The UK insurance industry is an integral part of the economy that enjoys a £21 billion trade surplus with the rest of the EU and employs around 330,000 people. With those figures in mind it is easy to understand why the majority of the insurance industry favoured remain.
The ‘Leave’ vote renders the sector having to navigate uncharted waters and it is clear that we will need to carefully manage the referendum outcome. So far for the insurance industry it has been business as usual.
Britain has not yet formally notified the EU of its intention to leave and once we have we will have a further two years to fully extract ourselves. With that time frame in mind the Association of British Insurers have reassured customers with insurance and long-term savings products that there is no need for them to take any immediate action.
The British Insurance Brokers Association (BIBA) have stated that they plan to work with government to ensure the best interests of insurance brokers and their customers are fully represented during the exit negotiations.
The talks will be crucial to continuing the UK insurance industry’s Global success story and ensuring premium stability for its consumers. In the re-negotiation of its trade agreements with the EU the large insurers with high levels of capital reserves may be better protected.
Giants of the industry AXA and Aviva have issued statements confirming that the outcome of the referendum will have no impact on their commitment to their UK operations. This is good news for their clients and motor trade combined policy holders in general should largely be safeguarded as they are often held by larger insurers.
Clients that trade from home on road risk only policies are more likely to be covered by smaller providers. Though these insurers might not have the capital reserves of their more established counterparts their greater agility should aide their efforts to manage the fallout well.
Like the result, it will be difficult to predict the impact on motor trade insurance premiums. Costs will no doubt reflect the UK economy’s performance as a whole but speculating which way that will go at the moment will just add to the uncertainty.
Fortunately for our motor trade clients we have relationships with over a dozen leading motor trade insurers. Therefore if following the negotiations an individual insurer struggles we will be able to minimise the impact by sourcing a competitive alternative.
Ryan Georgiades, Managing Director of Plan Insurance Brokers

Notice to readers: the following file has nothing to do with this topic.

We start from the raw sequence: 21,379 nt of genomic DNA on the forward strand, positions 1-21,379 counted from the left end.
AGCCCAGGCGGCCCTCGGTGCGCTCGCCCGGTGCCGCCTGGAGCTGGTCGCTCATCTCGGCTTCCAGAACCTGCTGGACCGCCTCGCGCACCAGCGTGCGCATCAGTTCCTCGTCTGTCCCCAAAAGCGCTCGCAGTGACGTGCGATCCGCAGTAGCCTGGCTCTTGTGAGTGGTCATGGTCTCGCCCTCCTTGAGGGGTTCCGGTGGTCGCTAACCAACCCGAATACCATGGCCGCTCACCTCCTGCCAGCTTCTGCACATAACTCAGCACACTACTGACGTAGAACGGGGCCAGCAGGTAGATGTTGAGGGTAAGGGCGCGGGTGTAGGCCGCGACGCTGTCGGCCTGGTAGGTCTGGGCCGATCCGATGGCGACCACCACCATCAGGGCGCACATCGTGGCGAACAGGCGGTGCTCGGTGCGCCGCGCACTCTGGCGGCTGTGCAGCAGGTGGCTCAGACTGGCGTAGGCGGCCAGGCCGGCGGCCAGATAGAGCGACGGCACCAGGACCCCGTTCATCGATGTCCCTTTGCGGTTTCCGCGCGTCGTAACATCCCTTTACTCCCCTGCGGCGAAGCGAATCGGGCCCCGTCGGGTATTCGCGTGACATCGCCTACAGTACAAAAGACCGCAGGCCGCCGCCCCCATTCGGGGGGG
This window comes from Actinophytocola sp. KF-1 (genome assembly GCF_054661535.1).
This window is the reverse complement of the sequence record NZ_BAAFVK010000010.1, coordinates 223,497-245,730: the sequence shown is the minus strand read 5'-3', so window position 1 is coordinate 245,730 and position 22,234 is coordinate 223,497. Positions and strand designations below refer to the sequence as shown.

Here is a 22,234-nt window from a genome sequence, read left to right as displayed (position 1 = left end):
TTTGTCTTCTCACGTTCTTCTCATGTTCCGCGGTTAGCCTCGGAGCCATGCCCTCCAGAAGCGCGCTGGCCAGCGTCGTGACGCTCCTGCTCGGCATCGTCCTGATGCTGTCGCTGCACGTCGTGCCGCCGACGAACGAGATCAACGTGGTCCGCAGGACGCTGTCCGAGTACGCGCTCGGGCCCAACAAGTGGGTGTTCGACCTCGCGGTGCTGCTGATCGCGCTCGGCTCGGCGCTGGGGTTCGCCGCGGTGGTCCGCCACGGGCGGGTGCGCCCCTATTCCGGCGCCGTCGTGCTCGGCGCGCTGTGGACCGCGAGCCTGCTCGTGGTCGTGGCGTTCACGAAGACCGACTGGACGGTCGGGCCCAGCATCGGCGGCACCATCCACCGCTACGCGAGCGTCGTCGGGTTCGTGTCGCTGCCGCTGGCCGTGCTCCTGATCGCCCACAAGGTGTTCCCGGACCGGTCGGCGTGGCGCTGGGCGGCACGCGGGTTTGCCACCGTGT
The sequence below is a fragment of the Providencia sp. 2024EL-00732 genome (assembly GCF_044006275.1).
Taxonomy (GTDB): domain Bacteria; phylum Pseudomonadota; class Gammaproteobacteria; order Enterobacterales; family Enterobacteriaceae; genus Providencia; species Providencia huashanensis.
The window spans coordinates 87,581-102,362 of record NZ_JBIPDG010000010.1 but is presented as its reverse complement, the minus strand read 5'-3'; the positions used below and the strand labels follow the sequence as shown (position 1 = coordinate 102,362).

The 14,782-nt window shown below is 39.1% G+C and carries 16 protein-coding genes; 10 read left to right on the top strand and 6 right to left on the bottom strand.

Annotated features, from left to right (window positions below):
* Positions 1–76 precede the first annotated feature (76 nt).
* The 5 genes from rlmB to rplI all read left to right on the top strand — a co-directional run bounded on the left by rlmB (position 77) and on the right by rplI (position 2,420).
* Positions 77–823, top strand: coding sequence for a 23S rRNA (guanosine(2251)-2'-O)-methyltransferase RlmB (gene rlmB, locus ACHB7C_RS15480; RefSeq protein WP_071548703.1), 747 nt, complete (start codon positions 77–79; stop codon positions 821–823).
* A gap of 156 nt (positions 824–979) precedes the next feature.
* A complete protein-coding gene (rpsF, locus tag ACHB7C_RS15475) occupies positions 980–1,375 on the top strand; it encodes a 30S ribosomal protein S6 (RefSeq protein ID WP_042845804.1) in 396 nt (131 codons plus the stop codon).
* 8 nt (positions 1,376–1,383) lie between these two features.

The Motor Trade Industry Responds to Brexit
The motor trade made it clear that as an industry it overwhelmingly supported the remain campaign. A long list of manufacturers that included Jaguar Land Rover, BMW, and Toyota declared in favour of a ‘Remain’ vote. Only three days prior to the referendum saying Society for Motor Manufacturers and Traders stated that staying in the European Union was of ‘critical’ importance to prosperity of the UK automotive industry.
Following the out vote the SMMT have issued a reports showing that the UK Automotive generated a record £71.6 billion turnover in 2015. SMMT Chief Executive Mike Hawes has urged the government to keep Britain open for business,
This success has been due to unrestricted access to the single market, input to EU legislation to safeguard the interests of UK Automotive, and the ability to recruit talent from abroad.
Hawes issued a rallying cry to our politicians to tackle any risks to these benefit head on.
Motor Trade based reasons for optimism
CEO of Aston Martin, Andy Palmer has at least reconfirmed the company’s commitment to build a new £200m factory in South Wales. However they will need to implement a number of additional ‘productivity and efficiency’ initiatives following the outcome.
Rolls-Royce have also reiterated their loyalty to the UK despite the result not being ‘the outcome the company would have chosen.’ Positive news when you consider that the jet engine and car maker employs 23,000 people. Though, the news was tempered slightly by an admission that their long term investment would be dependent on the nature of the post Brexit negotiations.
Impact on Motor Trade Importers and Exporters
It’s been pointed out by market analysts that manufacturers who lack any UK production centres will be amongst the most vulnerable due to the plummeting value of sterling.
These companies that include the likes of PSA Peugeot Citroen will be unable to offset revenue lost due the decline in the UK’s currency against reduced production overheads. Potential price increases by the French manufacturer will be bad news for their car showrooms who will no doubt have been hoping to maintain sales volumes amid fierce competition.
Nissan’s chief executive Carlos Ghosn has added nothing since his pre-vote warning that a leave vote could hit investment. The firm is considered by many experts to be among the most exposed due to its Sunderland factory plant serving Europe and beyond.
Britain’s largest vehicle maker Jaguar Land Rover said ‘nothing will change for us or the automotive industry overnight’. However sources told Reuters that the Indian-owned firm fears Brexit will have £1bn removed from annual profit within a few years.
In other developments, representatives from the country’s largest business sectors which includes the automotive industry, will be meeting with Business Secretary Sajid to discuss plans moving forward. Javid said:
I, along with most business leaders, wanted the UK to remain in the European Union. But a clear majority of the country has voted to leave – the people have given the Government their instructions and it is our duty to carry them out.
We will continue to update with relevant news and insight following the leave camp’s victory as and when we learn more.
Read more: The Brexit Debate: Motor Trade Industry